So not Ho, Ho, Ho for bar examiners

I have a recurring nightmare. There are one of two forms: either the California bar examiners tell me they made a mistake 44 years ago and I failed, or worse, attorneys who have been practicing for more than X years will have to take another bar exam to get not only to see if they still have knowledge, but also if we old people could still give competent legal advice. I never thought I’d be writing about the bar exam 44 years after passing, but here I am. And like many other times, the story weighs on credibility, but the story seems to have no end.

How many times have you been accused of something and then it is your job to refute it instead of the prosecutor having to produce evidence? And no, I’m not talking about all the guy fuffle since the elections. I leave that to others. Not my job. As the courts asked, where is the evidence? And that question applies here.

I’m talking about the latest flap on the California bar exam. I never get tired of writing about it because the hits keep coming.

The newest? The bar accuses about a third (over 3,000) of online bar checkers in July, oops, October of fraud. Say what? The bar has sent out Chapter 6 notices indicating that they have been cheated. What are the bases for these claims? It’s all in the videos, say the bar examiners.

What are the allegations that bar examiners call evidence of fraud? How about the following: The examinees’ eyes are temporarily out of sight of the webcams, the audio does not work and the examinees are not present behind their computers during the exam? What if a candidate had to sneeze during the exam? I don’t know about you, but I usually sneeze with my eyes closed and sometimes I sneeze into my elbows so my eyes aren’t seen.

If the audio doesn’t work, whose problem is it? I would think the bar would have made everything work. What about claiming not to be behind their computers during the exam? What if you had to leave the screen to go to the bathroom and it couldn’t wait?

The examinees whose video files have been flagged for suspected of fraud and not cheating in the traditional sense, apparently not the recent West Point scandal (same answer to part of the exam) but in the sense defined by the bar examiners.

How do you prove a negative? If the audio worked perfectly during the mock exam, then why is there any reason to believe that it didn’t during the actual test? As a candidate, how do you explain that there was no cheating? Several defense lawyers say the communications their clients received were unsigned and undated. The messages give the examinees 10 days to respond. Ten days from when? And how should I react? Do I say the word “Snafu”?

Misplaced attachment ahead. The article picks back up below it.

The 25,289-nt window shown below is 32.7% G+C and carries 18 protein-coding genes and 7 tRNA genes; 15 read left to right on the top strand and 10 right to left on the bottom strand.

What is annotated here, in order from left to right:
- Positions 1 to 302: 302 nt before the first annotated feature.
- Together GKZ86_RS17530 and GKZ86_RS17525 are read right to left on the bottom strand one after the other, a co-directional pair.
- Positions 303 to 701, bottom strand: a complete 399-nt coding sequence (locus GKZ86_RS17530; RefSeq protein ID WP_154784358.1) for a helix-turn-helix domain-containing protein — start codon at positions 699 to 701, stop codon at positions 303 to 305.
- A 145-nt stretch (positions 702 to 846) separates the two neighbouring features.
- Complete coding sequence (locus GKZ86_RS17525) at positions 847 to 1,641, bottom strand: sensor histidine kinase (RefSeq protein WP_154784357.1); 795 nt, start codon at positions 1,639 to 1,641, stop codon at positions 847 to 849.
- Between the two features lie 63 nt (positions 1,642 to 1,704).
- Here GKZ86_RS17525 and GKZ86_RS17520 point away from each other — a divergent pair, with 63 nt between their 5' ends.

What if the law office determines there has been a violation? That candidate can then receive his first exam of the maze of law and seek an administrative hearing, then an appeal to the bar examiners, and finally to the Supreme Court. How long will it all take? How much in fees – most examinees are already financially affected – have to be paid to solve the problem? What if the process releases the device under test? Provision for legal fees? What do you think?

The real problem is that these examinees’ bar scores are not being met, so these examinees will not be able to take the February bar, even remotely. This is so wrong

Those poor examinees have had to put up with so much tsjuris (Yiddish for grief and anger) this year, and there is no need to refresh anyone’s memory of exactly how much there was.

Postponing bar exam results until January is bad enough. Now the bar wants to further punish the auditors by not ditching them for the February bar while the previous bar scores are pending determination. Hence, examinees may now have to wait until the summer bar whenever possible in order to take the exam a full year later than expected. Tell your student lenders this, tell your family and creditors, not to mention any companies that may have open jobs. And while you wait to see if you cheated and if you can sit for the February bar, read John Grisham’s The Rooster Bar. It’s a story that isn’t spoken often enough about legal debt.

We’ve had stories this year about ExamSoft software failing to recognize people with color. Maybe that could be a cause of the alleged “cheating”? Racially Discriminatory Surveillance?

This is shadowboxing. At least in legal disputes, you know more or less who the opponent is and what claims exist. Candidates who have received notices hire lawyers to represent them in this mess, and I just don’t think all of them cheated over 3,000 examinees. Those examinees, most of whom are waiting for cash results to find a job and eventually find jobs – not that there are any currently – stuck in student debt with payments already due, now have to pay money to the attorney to prove negative . Ridiculous.

What a merry christmas Santa Claus just dumped shit, not a piece of coal, for a third of California’s October bar test participants. So not ho ho ho

Jill Switzer has been an active member of the State Bar of California for over 40 years. She remembers working as a lawyer in a friendlier time. She had a varied legal career, including as a deputy public prosecutor, as a solo practice and as leading in-house gigs. She now teaches all day what gives her the opportunity to see dinosaurs, millennials, and the people in between – it’s not always bourgeois. You can reach them by email at

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